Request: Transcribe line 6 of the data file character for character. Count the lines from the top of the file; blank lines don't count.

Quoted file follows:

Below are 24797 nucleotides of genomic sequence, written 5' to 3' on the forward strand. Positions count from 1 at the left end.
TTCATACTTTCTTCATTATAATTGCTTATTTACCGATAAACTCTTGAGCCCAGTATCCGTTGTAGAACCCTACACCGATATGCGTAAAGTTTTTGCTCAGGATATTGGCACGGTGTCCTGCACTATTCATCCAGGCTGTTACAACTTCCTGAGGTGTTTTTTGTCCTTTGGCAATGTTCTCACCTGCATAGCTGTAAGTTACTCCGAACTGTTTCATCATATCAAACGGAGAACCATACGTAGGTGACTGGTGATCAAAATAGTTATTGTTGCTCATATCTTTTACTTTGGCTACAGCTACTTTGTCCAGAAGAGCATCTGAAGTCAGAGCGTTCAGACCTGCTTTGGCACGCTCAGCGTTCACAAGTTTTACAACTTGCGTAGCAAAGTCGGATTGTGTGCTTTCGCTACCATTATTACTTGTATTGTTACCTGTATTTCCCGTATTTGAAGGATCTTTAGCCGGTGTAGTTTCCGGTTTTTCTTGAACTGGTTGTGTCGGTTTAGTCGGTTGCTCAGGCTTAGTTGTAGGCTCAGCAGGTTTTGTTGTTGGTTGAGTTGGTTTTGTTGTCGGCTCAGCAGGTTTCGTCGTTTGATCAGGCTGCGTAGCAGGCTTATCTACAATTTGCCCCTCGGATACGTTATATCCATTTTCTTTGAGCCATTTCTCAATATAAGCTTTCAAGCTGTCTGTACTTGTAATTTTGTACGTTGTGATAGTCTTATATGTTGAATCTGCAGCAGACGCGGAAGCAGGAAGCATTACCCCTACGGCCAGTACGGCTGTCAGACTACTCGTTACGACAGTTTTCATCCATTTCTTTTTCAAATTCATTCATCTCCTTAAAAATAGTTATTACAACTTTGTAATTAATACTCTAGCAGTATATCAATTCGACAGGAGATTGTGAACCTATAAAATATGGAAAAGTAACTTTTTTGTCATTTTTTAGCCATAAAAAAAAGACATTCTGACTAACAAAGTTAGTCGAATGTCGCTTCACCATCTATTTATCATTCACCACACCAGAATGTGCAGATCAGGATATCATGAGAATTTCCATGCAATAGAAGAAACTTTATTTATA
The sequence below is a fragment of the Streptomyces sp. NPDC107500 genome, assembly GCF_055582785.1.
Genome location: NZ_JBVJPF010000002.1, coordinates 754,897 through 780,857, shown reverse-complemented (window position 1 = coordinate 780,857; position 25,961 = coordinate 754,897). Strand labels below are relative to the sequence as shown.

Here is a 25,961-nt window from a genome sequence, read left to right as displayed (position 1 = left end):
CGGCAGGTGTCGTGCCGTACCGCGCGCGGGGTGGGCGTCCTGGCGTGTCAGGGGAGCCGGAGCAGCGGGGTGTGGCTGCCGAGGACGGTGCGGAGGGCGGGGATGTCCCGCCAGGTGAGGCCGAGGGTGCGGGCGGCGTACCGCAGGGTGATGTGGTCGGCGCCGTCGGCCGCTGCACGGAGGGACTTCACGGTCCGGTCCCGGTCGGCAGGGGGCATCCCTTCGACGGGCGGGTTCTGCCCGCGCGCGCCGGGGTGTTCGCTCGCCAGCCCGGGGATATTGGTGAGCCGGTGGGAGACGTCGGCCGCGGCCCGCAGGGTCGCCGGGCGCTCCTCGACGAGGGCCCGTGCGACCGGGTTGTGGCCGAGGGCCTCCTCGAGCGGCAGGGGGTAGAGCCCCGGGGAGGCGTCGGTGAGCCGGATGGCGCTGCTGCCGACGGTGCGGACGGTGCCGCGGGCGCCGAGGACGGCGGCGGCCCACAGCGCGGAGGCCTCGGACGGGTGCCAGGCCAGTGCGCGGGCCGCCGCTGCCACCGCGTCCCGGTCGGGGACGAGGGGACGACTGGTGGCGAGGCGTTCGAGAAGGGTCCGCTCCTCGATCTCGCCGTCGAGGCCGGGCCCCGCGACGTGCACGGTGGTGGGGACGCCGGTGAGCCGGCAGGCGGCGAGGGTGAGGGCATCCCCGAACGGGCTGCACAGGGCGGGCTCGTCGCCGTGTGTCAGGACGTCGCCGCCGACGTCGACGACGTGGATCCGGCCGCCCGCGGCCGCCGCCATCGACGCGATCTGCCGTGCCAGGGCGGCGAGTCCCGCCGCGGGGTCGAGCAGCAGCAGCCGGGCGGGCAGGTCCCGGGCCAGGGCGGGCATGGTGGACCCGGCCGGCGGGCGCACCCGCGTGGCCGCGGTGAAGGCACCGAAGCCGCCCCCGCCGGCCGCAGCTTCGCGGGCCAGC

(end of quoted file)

CGGCAGGTGTCGTGCCGTACCGCGCGCGGGGTGGGCGTCCTGGCGTGTCAGGGGAGCCGGAGCAGCGGGGTGTGGCTGCCGAGGACGGTGCGGAGGGCGGGGATGTCCCGCCAGGTGAGGCCGAGGGTGCGGGCGGCGTACCGCAGGGTGATGTGGTCGGCGCCGTCGGCCGCTGCACGGAGGGACTTCACGGTCCGGTCCCGGTCGGCAGGGGGCATCCCTTCGACGGGCGGGTTCTGCCCGCGCGCGCCGGGGTGTTCGCTCGCCAGCCCGGGGATATTGGTGAGCCGGTGGGAGACGTCGGCCGCGGCCCGCAGGGTCGCCGGGCGCTCCTCGACGAGGGCCCGTGCGACCGGGTTGTGGCCGAGGGCCTCCTCGAGCGGCAGGGGGTAGAGCCCCGGGGAGGCGTCGGTGAGCCGGATGGCGCTGCTGCCGACGGTGCGGACGGTGCCGCGGGCGCCGAGGACGGCGGCGGCCCACAGCGCGGAGGCCTCGGACGGGTGCCAGGCCAGTGCGCGGGCCGCCGCTGCCACCGCGTCCCGGTCGGGGACGAGGGGACGACTGGTGGCGAGGCGTTCGAGAAGGGTCCGCTCCTCGATCTCGCCGTCGAGGCCGGGCCCCGCGACGTGCACGGTGGTGGGGACGCCGGTGAGCCGGCAGGCGGCGAGGGTGAGGGCATCCCCGAACGGGCTGCACAGGGCGGGCTCGTCGCCGTGTGTCAGGACGTCGCCGCCGACGTCGACGACGTGGATCCGGCCGCCCGCGGCCGCCGCCATCGACGCGATCTGCCGTGCCAGGGCGGCGAGTCCCGCCGCGGGGTCGAGCAGCAGCAGCCGGGCGGGCAGGTCCCGGGCCAGGGCGGGCATGGTGGACCCGGCCGGCGGGCGCACCCGCGTGGCCGCGGTGAAGGCACCGAAGCCGCCCCCGCCGGCCGCAGCTTCGCGGGCCAGC